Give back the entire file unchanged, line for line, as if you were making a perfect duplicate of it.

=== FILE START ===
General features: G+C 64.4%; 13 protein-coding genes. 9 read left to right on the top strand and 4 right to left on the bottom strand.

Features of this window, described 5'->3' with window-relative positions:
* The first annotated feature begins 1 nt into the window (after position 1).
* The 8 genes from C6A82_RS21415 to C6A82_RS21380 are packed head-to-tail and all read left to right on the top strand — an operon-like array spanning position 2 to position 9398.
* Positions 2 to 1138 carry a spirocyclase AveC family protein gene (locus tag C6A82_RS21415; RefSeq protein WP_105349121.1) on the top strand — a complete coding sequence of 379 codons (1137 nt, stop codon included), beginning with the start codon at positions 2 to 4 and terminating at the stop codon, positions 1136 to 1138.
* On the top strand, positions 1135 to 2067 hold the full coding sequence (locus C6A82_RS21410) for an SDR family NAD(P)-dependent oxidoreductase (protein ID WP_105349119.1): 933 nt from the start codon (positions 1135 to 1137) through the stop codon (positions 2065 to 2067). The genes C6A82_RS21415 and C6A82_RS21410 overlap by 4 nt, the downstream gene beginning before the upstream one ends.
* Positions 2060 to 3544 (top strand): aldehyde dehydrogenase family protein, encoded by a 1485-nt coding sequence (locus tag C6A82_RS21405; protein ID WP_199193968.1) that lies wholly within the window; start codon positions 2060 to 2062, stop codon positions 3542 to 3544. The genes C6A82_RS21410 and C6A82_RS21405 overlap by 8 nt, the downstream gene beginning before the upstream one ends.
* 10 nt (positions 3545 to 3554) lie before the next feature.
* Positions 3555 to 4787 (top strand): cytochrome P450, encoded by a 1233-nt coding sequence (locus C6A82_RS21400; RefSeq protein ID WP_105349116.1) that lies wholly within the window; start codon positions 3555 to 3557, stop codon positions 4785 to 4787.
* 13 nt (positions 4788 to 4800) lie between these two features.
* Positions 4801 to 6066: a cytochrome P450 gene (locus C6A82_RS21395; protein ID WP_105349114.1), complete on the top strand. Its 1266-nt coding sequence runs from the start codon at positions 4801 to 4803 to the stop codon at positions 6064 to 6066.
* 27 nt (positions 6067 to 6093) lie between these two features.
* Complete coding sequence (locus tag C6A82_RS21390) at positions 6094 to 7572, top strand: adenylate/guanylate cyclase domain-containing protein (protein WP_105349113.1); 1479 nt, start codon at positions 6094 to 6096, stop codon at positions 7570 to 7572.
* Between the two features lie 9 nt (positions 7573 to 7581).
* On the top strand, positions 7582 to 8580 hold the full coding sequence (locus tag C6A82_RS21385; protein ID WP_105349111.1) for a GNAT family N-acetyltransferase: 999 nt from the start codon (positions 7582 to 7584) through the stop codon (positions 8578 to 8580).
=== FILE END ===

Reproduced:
General features: G+C 64.4%; 13 protein-coding genes. 9 read left to right on the top strand and 4 right to left on the bottom strand.

Features of this window, described 5'->3' with window-relative positions:
* The first annotated feature begins 1 nt into the window (after position 1).
* The 8 genes from C6A82_RS21415 to C6A82_RS21380 are packed head-to-tail and all read left to right on the top strand — an operon-like array spanning position 2 to position 9398.
* Positions 2 to 1138 carry a spirocyclase AveC family protein gene (locus tag C6A82_RS21415; RefSeq protein WP_105349121.1) on the top strand — a complete coding sequence of 379 codons (1137 nt, stop codon included), beginning with the start codon at positions 2 to 4 and terminating at the stop codon, positions 1136 to 1138.
* On the top strand, positions 1135 to 2067 hold the full coding sequence (locus C6A82_RS21410) for an SDR family NAD(P)-dependent oxidoreductase (protein ID WP_105349119.1): 933 nt from the start codon (positions 1135 to 1137) through the stop codon (positions 2065 to 2067). The genes C6A82_RS21415 and C6A82_RS21410 overlap by 4 nt, the downstream gene beginning before the upstream one ends.
* Positions 2060 to 3544 (top strand): aldehyde dehydrogenase family protein, encoded by a 1485-nt coding sequence (locus tag C6A82_RS21405; protein ID WP_199193968.1) that lies wholly within the window; start codon positions 2060 to 2062, stop codon positions 3542 to 3544. The genes C6A82_RS21410 and C6A82_RS21405 overlap by 8 nt, the downstream gene beginning before the upstream one ends.
* 10 nt (positions 3545 to 3554) lie before the next feature.
* Positions 3555 to 4787 (top strand): cytochrome P450, encoded by a 1233-nt coding sequence (locus C6A82_RS21400; RefSeq protein ID WP_105349116.1) that lies wholly within the window; start codon positions 3555 to 3557, stop codon positions 4785 to 4787.
* 13 nt (positions 4788 to 4800) lie between these two features.
* Positions 4801 to 6066: a cytochrome P450 gene (locus C6A82_RS21395; protein ID WP_105349114.1), complete on the top strand. Its 1266-nt coding sequence runs from the start codon at positions 4801 to 4803 to the stop codon at positions 6064 to 6066.
* 27 nt (positions 6067 to 6093) lie between these two features.
* Complete coding sequence (locus tag C6A82_RS21390) at positions 6094 to 7572, top strand: adenylate/guanylate cyclase domain-containing protein (protein WP_105349113.1); 1479 nt, start codon at positions 6094 to 6096, stop codon at positions 7570 to 7572.
* Between the two features lie 9 nt (positions 7573 to 7581).
* On the top strand, positions 7582 to 8580 hold the full coding sequence (locus tag C6A82_RS21385; protein ID WP_105349111.1) for a GNAT family N-acetyltransferase: 999 nt from the start codon (positions 7582 to 7584) through the stop codon (positions 8578 to 8580).